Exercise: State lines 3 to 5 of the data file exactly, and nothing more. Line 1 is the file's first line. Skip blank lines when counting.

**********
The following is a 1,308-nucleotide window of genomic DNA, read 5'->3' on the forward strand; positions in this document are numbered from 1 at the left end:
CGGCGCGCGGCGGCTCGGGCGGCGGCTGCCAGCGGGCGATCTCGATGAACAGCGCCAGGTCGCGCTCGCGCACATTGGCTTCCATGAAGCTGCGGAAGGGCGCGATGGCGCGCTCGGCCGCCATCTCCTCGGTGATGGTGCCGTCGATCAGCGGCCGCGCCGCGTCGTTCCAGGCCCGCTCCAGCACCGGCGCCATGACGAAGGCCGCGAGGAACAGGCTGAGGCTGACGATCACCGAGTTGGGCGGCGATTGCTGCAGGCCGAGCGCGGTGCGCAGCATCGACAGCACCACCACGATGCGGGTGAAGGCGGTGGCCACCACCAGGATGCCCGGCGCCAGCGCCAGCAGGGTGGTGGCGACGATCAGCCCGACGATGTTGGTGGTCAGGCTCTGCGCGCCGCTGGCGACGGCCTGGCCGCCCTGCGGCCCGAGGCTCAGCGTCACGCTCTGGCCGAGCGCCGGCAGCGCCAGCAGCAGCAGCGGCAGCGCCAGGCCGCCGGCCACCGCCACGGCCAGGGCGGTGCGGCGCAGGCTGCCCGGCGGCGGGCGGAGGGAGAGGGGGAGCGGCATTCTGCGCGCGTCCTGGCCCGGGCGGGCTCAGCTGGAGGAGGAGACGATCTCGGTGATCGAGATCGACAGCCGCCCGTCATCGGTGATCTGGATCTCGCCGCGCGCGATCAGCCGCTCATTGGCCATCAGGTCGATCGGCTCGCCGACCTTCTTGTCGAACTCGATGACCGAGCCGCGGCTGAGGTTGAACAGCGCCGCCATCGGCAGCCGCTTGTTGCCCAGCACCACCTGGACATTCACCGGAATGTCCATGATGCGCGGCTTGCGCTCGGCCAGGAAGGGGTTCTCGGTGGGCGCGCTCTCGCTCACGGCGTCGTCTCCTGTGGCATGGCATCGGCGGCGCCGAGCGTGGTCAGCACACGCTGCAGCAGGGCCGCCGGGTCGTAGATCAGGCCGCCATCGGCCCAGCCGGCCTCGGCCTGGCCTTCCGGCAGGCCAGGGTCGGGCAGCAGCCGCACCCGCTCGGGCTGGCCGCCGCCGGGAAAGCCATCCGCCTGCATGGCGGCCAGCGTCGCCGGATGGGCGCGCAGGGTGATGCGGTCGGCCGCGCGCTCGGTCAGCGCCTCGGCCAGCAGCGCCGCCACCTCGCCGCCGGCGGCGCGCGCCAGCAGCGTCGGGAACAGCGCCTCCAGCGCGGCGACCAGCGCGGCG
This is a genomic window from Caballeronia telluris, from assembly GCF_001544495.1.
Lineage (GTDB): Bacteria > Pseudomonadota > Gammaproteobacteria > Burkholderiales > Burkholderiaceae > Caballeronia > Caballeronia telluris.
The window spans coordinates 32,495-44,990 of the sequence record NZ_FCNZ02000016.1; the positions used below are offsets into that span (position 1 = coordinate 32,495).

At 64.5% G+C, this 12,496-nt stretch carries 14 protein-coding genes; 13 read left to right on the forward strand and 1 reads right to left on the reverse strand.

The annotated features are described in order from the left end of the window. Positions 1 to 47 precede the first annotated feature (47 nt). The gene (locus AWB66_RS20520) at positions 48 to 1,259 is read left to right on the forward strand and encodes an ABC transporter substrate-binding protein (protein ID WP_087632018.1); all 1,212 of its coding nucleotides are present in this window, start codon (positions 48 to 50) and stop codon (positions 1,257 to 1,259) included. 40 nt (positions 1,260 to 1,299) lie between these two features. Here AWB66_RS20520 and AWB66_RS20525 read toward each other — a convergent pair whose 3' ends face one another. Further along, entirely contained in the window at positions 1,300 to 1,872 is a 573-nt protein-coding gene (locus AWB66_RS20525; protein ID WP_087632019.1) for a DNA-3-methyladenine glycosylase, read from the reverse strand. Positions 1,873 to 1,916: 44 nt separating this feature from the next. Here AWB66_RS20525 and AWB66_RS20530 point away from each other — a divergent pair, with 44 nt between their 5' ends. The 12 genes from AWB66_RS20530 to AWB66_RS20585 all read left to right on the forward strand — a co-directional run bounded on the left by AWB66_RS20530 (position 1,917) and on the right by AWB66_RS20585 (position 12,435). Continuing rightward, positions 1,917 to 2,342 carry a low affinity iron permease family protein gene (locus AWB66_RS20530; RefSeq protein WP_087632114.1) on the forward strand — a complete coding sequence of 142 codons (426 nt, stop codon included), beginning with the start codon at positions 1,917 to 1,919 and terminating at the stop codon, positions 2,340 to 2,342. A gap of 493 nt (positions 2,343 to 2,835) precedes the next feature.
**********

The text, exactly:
This is a genomic window from Caballeronia telluris, from assembly GCF_001544495.1.
Lineage (GTDB): Bacteria > Pseudomonadota > Gammaproteobacteria > Burkholderiales > Burkholderiaceae > Caballeronia > Caballeronia telluris.
The window spans coordinates 32,495-44,990 of the sequence record NZ_FCNZ02000016.1; the positions used below are offsets into that span (position 1 = coordinate 32,495).